MS. JEAN-PIERRE: Well, here's -- here's what I would say. I mean, the question was asked to me earlier about how -- how there's some Democrats who are not happy with this. And so -- because they -- either they wanted more or they didn't want it at all, right?

And what the President did -- the step that he took -- was to do this in a fiscally responsible way. This is what we believe. This is why it took us this time to do the legal review, to look at the process. This is why we didn't do the 50- -- the $50,000; we did up to $20,000. This is why my colleagues here at the podium said, "Well, let's see who -- who actually takes advantage of this. Then we'll have a better sense of what this is actually going to cost."

When we think about the $50 billion that goes back into --into the Treasury, when you think about the lowering the deficit that we have -- which is historic, which is historic -- the $1.7 trillion, the $350 billion the first year of the President's --President's administration, that matters.

And it is, you know -- it is one of those things that -- you know, we always welcome this conversation, but what we have done is fiscally responsible. What the last administration did was not; it just was not. And what they did with cutting -- cutting taxes for the wealthy, they -- they -- 85 percent of folks -- folks making 80- -- it went to 85 percent of folks who were making more than $75,000 a year. We actually did -- we're actually doing the opposite.

And it should matter that this President is trying to give some breathing room for people who've been literally crippled by this -- by this pandemic, by what has happened the last couple of years.

And so, again, the way we see it is we've done it in a fiscal -- balanced, responsible way. We will see who takes advantage of this, but this is supposed to -- going to help 43 million people.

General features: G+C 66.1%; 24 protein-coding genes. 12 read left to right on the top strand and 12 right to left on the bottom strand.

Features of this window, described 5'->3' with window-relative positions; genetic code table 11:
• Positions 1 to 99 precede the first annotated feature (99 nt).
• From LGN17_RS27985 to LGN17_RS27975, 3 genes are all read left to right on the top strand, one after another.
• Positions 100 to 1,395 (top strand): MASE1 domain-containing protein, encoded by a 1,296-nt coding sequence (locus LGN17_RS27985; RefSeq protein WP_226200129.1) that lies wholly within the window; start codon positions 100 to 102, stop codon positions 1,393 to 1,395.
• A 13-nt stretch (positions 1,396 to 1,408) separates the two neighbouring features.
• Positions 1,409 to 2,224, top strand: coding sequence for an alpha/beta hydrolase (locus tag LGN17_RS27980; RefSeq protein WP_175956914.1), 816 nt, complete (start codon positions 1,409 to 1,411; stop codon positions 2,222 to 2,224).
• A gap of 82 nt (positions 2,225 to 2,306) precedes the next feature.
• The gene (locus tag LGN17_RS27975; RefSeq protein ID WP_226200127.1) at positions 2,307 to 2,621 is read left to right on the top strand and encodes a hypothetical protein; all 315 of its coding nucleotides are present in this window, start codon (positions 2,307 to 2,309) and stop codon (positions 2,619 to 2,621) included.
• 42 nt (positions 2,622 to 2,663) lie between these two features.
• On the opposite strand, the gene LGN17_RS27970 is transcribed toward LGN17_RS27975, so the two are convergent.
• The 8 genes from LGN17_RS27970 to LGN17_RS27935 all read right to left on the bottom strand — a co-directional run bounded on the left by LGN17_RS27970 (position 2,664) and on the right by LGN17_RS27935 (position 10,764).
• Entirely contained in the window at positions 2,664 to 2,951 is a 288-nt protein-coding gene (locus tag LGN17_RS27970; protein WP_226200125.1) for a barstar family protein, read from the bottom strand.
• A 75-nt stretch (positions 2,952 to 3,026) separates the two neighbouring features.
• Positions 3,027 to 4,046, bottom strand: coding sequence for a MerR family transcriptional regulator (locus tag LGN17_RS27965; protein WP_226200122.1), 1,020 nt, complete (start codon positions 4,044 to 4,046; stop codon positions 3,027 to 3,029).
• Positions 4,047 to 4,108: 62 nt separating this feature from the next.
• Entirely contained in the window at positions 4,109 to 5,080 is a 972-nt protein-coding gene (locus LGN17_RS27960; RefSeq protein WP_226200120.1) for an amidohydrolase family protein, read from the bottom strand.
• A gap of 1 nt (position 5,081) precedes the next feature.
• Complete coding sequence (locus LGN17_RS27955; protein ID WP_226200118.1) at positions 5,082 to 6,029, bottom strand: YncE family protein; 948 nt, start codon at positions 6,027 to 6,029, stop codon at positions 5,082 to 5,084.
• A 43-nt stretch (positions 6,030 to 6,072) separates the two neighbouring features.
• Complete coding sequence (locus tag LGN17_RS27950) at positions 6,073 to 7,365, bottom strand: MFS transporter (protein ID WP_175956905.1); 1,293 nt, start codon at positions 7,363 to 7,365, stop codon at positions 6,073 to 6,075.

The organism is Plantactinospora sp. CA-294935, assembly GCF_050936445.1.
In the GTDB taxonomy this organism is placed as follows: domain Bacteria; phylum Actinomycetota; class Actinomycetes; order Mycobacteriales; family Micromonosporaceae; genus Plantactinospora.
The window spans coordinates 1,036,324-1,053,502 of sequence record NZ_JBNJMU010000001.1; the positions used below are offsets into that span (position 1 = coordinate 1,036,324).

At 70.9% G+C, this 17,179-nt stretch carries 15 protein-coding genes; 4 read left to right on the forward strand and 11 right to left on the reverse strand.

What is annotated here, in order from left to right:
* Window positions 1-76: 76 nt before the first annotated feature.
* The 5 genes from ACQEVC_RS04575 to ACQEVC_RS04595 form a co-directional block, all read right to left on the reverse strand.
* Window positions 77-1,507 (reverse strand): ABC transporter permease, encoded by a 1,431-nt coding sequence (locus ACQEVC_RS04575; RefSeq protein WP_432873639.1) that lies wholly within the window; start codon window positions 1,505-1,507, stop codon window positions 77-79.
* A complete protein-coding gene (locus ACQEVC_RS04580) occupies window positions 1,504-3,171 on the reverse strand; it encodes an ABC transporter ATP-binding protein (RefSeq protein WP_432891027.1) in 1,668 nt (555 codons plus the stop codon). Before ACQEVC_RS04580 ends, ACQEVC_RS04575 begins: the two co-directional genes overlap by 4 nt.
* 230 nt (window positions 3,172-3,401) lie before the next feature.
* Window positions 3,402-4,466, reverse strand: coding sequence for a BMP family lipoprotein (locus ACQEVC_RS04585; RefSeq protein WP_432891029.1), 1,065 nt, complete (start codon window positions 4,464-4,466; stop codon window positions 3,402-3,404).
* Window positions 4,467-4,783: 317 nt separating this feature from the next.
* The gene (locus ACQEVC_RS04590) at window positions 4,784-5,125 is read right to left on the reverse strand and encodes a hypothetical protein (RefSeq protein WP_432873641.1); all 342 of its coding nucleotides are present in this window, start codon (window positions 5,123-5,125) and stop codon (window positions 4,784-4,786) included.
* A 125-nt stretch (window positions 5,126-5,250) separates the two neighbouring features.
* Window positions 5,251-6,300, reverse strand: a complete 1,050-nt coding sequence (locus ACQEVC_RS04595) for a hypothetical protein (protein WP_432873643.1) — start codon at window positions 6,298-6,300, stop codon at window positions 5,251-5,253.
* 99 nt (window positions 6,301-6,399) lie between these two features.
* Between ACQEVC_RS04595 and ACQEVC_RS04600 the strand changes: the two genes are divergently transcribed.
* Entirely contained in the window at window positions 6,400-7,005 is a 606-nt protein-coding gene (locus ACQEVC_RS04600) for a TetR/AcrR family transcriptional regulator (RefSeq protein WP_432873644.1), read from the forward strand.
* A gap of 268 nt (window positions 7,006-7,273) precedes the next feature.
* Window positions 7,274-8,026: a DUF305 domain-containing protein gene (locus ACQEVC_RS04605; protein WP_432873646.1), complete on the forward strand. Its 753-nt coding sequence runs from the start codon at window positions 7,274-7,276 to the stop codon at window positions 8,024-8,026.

And just think about it. If people are saving a little bit of money -- right? -- they are going to go buy that house. They're going to start a family. This matters in so many ways.

Q: So that matters more than keeping the deficit lower by by increa- -- including something that would offset whatever the cost might become?

MS. JEAN-PIERRE: We don't -- yeah, I mean, look, we don't believe that it's going to increase the deficit.

Q: How could it not?

MS. JEAN-PIERRE: Because -- because what we're saying is the $1.7 trillion -- right? -- is -- we've done the work -- right? -- to lower the deficit.

Also, $50 billion per year is going to go back --

Q: But that $50 billion was -- was already -- I mean, it's -- already was there.

MS. JEAN-PIERRE: Yeah, but we were getting --

Q: It was already coming in. I mean, there was a pause, but --

MS. JEAN-PIERRE: No, but we were -- but we were -- we were getting zero. The Treasury was getting zero for the last two years.

Q: For the last two years, but -- right --

Q: But they still owed that money

Q: -- but they still owed that money.

Q: The money was still --

MS. JEAN-PIERRE: No, no -- I know. I understand that. I get -- I get what you're saying. But there's also -- the argument that I'm making as well is that we're putting money back into the Treasury, which matters as well. That -- that is going to happen.

Q: And I'm not trying to make a judgment on which is better or not. I'm just trying to understand, I think as some of my colleagues are --

MS. JEAN-PIERRE: Yeah. Yeah.

Q: -- if what you guys are saying here is basically the President has made the determination that helping people with their debt is important enough and, in your words, "matters", enough to spend what could be, you know, estimates of $3-, $4-, $500 billion, you know, without -- you know, without explicitly saying where that money is coming from, and that that will, you know, obviously -- and that you're willing to use the -- the deficit savings that you have claimed to do that.

And I guess that's -- I just --

MS. JEAN-PIERRE: Yeah.

Q: That's what I'm trying to understand.

MS. JEAN-PIERRE: No, and I'm trying to explain to you how it will offset -- how all of this would be offset once the pause is -- is lifted and, also, once this process with the student loan is also done.

So there is -- there is a -- there is a process here -- right? -- that is, we believe, going to offset that. Right?

Q: I thank my colleagues for --

MS. JEAN-PIERRE: Okay. I know. All right. All right.

Well, I'm glad -- I'm glad that I've exhausted you, Michael. That is rare to exhaust you. (Laughter.)

Q: My phone didn't go off this time, so that's good.

MS. JEAN-PIERRE: I know. Usually, you don't get exhausted.

All right. Go ahead, Peter.

Q: Can I ask you -- just following up. I have some follow-ups on -- one quick one on that we heard from the Committee for a Responsible Federal Budget today. You guys can't estimate what it'll cost; you want to see how many people take you up on it. But they estimate cancellation will eliminate about $550 billion in federal student loan debt.

They say, however, we project that the overall amount of outstanding federal student loan debt will return to $1.6 trillion -- its current level -- within five years.